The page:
"C#, .NET, Visual Basic, FoxPro, COM."

"What are Microsoft technologies that should have died by now?"

It's really interesting how the development community, in light of being a community of engineers, is so enthralled and passionate about subjective analysis and fortune-telling. I recently ran into a few online conversations with some long-time friends that lead me to think back to around 2001 to 2003 - a time rife with predictions about Microsoft technologies - and how most of those predictions never quite panned out.

After the J++ lawsuit debacle, Microsoft decided to take Sun head-on with a brand new (yet another) C-derived language: C#, and its accompanying runtime and base class library. Right from the get-go, Microsoft had a hard time making people take the language seriously, even having to spend an inordinate amount of time explaining how the correct pronunciation was "see-sharp". Well, after 8 years, C# is alive and kicking. And so is the .NET stack. Few Microsoft shops would rather develop solutions in anything else these days. Interestingly enough, while C# borrowed much from other environments (including Java - and not forgetting that Java itself is heavily derivative), Java has in the past few years adopted many things from the C# language, runtime, BCL and IDE.

VB has had a standing obituary for over a decade (which never quite proved to be reliable), but never a more pronounced one than during the first .NET release. People who always hated VB and "classic" VB aficionados alike derided the new "abomination" called VB.NET and perfunctorily declared Visual Basic dead. For some who were passionate about classic VB (and even classic BASIC, if ever there was such a standard), it was not merely that the VB flavor they knew and loved was dead and replaced by this thing so-called Visual Fred, VB.NOT, B#, or C-flat, but also that the new critter in VB clothing would be dead before long as well. Nothing could be farther from the truth. VB in its current incarnation is still the leading Microsoft development language (in terms of market share), beating both C++ and C#, and C# by a landslide at that.

And while Microsoft, in a series of (monumental) marketing and technical blunders and omissions, has shut VB out of certain niches, VB's market share still rivals that of Java according to Forrester, much more so than C#.

Of course, the opposite was also stated - that classic VB would die before long. Perhaps the feeding tube and respirator have been removed, but VB6 has shown a stubborn resilience and unwillingness to fade into the sunset. To me, that's hardly a surprise and only validates what I've said all along - that any development technology that is sufficiently adopted simply can't disappear in a short period of time. Chances are that one of your banks/credit-institutions/card companies/utility companies is still running a 15+ year old COBOL application.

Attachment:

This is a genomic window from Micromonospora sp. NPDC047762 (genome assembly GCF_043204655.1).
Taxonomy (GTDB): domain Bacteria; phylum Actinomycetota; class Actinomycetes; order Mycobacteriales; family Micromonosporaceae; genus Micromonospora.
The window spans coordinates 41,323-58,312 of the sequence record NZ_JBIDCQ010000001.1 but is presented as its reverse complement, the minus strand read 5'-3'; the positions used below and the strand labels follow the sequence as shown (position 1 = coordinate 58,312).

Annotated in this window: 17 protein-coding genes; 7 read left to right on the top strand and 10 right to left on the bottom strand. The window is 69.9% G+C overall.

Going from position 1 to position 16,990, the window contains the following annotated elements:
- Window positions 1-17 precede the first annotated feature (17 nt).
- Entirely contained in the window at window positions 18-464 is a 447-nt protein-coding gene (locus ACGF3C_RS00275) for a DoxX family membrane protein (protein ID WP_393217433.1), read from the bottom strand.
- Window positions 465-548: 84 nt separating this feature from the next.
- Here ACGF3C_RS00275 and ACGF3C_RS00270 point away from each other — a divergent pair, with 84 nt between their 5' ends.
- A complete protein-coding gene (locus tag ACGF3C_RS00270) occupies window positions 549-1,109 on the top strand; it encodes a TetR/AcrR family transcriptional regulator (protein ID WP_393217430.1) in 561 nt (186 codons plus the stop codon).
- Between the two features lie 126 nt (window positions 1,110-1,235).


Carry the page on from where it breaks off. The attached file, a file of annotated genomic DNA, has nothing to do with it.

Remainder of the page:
FoxPro. OK, Fox is gasping its last breath if you can't exactly call it dead. It's not really feasible to see that any other way. Unlike VB, FoxPro won't get a reincarnation. However, it does leave behind a legacy. It seeded many of the ideas behind some of the SQL Server tools as well as being an inspirational source for LINQ.

For some who were absolutely giddy about .NET, there was the prediction that all other non-.NET development for the Microsoft platform would fade away - and most specifically, with regards to COM. Look, COM is most certainly a pain in the backside, but I always said it was far too ingrained near the heart of Windows to ever be removed. Like Iron Man, the best you can do is isolate yourself from the shrapnel with a shiny piece of technology. And MS isn't abstaining from developing new things with COM either. For 2005, the entire SSIS pipeline was built specifically for... you guessed it, COM.

Having said all that, there are some things that have indeed bought the farm. Most of them were first stabs that proved somewhat inadequate. The biggest example I can find is Remoting. Not that there was too much wrong with the technology, but it simply wasn't as encompassing or as flexible as its successor, WCF. Of course, Remoting is more like undead than dead (it's still fully supported in the framework, but won't get any fixes or additions), still limping around in (now) legacy applications until someone gets the time to migrate it over to WCF. And WCF is a bit overwhelming for the average crowd, with all its buttons and levers. Of course, if you can complain about WCF's complexity, Remoting is probably not your thing either.

A number of binding technologies seem to be destined for the same fate as well. I don't know if it's just me, but binding is always in a state of flux and nobody ever seems to *finally* get it right once and for all - a state of affairs that I'm sure leaves the anti-binding group in a standing ovation.

And moving forward, I will throw my own prediction into the hat. It's hard to see that LINQ to SQL will survive Entity Framework. It would be a ridiculous situation to have LINQ technology, and yet have no way to query into a database using it. LINQ to SQL seemed to be a ready candidate to fill that hole for the initial release. But it's an extremely poor OR/M, if I'm even allowed to call it that, and is rife with limitations that make it impractical for a lot of scenarios. EF, on the other hand, just isn't finished. It's an ambitious vision to be sure, but once it's done, you will have a much more flexible system that can connect to multiple data sources (not just SQL Server), easily plug into custom entities, removes the lame 1-to-1 mapping between tables and entities, and all while keeping with a simple set of similar designers. In other words, it would effectively do everything LINQ to SQL does and much more. It's also being worked into the guts of ADO.NET Data Services as well.

posted @ Tuesday, September 02, 2008 11:27 AM